The Three Meal Parameters

A mathematical relationship between when we eat, how much we eat, and what we eat.

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Most people never think about how math can be a part of how they eat. They just order what they want. This approach can lead to all sorts of problems including weight gain, diabetes, heart disease, and metabolic syndrome. Believe it or not, there is a mathematical relationship between three particular parameters of how we eat food. Knowing the parameters and how to apply them can help with weight loss and feeling better. These three parameters are frequency, portion, and diet.

The Fuzzy Math

The math has four expressions and each means something slightly different. The three variables are, again, frequency (an integer), portion (mass), and diet (energy density). The first expression says, “as frequency goes up, portion goes down and energy density remains the same.” The second expression says, “as frequency goes down, portion goes up and energy density remains the same.” The third expression says, “as energy density goes up (less healthy), frequency and portion go down.” And lastly, the fourth expression says, “as energy density goes down (more healthy), frequency and portion go up.”

Paying attention to the frequency of eating can prevent snacking all day or help with intermittently fasting, both of which are beneficial to your health. Watching your portions can help prevent overeating and promote feeling fuller sooner. And your diet can determine how you approach the other two parameters. For example, eating fast food causes a reduction in your portions and your frequency. Eating a very healthy diet allows the healing of the body instead of causing damage like fast food.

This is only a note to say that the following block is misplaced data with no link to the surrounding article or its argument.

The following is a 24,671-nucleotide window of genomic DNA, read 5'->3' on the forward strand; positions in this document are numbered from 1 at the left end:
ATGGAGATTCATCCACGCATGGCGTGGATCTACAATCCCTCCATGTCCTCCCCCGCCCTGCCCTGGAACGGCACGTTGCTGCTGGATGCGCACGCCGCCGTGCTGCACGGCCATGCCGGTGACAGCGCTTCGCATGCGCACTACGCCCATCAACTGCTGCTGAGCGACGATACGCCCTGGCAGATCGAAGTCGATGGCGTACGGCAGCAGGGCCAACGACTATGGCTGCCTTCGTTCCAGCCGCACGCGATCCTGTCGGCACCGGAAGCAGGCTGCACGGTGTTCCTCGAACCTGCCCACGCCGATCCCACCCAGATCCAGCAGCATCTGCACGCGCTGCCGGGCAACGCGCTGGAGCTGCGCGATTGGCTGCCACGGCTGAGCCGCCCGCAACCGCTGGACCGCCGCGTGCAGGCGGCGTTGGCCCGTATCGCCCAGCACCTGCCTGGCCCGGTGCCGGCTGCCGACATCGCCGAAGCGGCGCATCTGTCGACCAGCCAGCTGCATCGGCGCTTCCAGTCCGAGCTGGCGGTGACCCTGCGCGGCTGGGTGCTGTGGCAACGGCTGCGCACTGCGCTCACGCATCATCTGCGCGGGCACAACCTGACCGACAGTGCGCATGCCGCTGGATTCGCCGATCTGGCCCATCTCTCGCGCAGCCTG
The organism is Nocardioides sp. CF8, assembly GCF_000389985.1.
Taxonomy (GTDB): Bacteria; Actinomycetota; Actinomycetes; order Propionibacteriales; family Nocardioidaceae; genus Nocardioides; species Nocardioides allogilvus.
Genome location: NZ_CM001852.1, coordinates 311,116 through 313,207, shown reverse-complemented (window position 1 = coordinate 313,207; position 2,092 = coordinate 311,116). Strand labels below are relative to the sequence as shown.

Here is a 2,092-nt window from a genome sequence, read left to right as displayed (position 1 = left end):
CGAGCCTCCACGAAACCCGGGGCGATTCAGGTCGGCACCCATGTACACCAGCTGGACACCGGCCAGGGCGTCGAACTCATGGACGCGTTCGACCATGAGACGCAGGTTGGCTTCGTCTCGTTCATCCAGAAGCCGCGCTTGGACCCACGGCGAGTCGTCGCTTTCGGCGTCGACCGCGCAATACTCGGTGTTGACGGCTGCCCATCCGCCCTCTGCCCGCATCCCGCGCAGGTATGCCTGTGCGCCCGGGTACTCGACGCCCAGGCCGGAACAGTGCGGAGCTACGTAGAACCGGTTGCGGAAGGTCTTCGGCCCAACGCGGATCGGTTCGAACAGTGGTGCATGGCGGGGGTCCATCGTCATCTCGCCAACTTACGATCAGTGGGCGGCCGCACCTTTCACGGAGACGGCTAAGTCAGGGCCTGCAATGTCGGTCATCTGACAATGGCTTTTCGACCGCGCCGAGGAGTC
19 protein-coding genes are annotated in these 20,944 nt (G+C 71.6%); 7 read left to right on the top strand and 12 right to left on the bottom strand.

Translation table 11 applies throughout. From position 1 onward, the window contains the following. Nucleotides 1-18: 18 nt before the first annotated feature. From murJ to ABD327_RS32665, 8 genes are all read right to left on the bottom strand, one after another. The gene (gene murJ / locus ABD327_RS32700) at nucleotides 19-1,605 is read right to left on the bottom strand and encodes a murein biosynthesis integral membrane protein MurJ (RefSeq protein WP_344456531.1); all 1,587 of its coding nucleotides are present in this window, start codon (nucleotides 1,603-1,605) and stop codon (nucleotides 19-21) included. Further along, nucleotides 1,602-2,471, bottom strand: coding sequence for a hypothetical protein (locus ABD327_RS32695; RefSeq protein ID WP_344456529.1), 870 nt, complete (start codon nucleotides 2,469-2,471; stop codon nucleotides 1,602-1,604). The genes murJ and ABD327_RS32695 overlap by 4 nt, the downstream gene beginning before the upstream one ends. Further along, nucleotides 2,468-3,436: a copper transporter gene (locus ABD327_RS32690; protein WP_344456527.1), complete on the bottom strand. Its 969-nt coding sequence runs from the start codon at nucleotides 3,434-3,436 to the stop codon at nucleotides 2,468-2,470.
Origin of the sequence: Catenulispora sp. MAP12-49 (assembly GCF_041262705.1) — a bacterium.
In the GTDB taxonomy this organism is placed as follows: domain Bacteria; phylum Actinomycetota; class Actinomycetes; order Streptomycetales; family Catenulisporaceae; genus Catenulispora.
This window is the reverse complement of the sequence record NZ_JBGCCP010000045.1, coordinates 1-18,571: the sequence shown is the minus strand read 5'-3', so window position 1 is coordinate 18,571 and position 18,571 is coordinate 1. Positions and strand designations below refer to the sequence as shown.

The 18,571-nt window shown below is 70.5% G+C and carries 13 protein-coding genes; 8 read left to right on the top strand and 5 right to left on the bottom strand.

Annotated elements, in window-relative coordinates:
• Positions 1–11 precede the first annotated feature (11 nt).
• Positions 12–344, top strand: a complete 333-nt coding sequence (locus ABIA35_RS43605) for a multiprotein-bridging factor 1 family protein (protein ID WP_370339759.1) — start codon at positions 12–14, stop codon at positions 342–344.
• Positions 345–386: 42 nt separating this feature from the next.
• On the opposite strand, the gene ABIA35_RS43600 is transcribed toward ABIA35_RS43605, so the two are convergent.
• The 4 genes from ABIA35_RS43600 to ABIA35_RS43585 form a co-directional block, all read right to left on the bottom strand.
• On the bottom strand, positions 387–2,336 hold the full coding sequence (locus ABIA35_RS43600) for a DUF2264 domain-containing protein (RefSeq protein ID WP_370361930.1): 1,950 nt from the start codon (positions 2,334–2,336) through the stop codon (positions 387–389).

Application of the three parameters

Use these parameters to help you make decisions. For example, frequency and portion are often inversely proportional. That means as frequency goes up, portion goes down. So if I eat 1 meal for lunch one day, I can eat dinner with a larger portion to make up for the lack in frequency. Similarly, if I eat 3 meals before dinner of moderate size, I can eat a small dinner to make up for the higher frequency. Similarly, if I’m a grazer and I eat 6 very small meals before dinner, I might stick to a very small meal or just skip dinner altogether. 

No math on paper. Just notice the parameters and try to make them jive together. It’s much, much easier than keeping track of points or counting calories. That said, using a resource calculator like the ones on this site, will help you to get used to managing portion size. Sometimes you portion something out but don’t keep track of calories. The calculators keep track of calories, portion, and diet (not frequency).

Author: T Ross

I spent the first part of my life playing piano and composing music. I graduated from UCLA with a degree in music composition and cognitive science. Then I became a User Interface Engineer for four years. I moved home to Raleigh, NC to be closer to my family and began to freelance. On the side, I created a company called Elemental Nutrition & Wellness that uses interactive resource calculators to give people the tools they need to lose weight and boost nutrition. Now I have my own practice as a holistic nutritionist. I help people meet their weight loss goals by fostering self-motivation. You can reach me at

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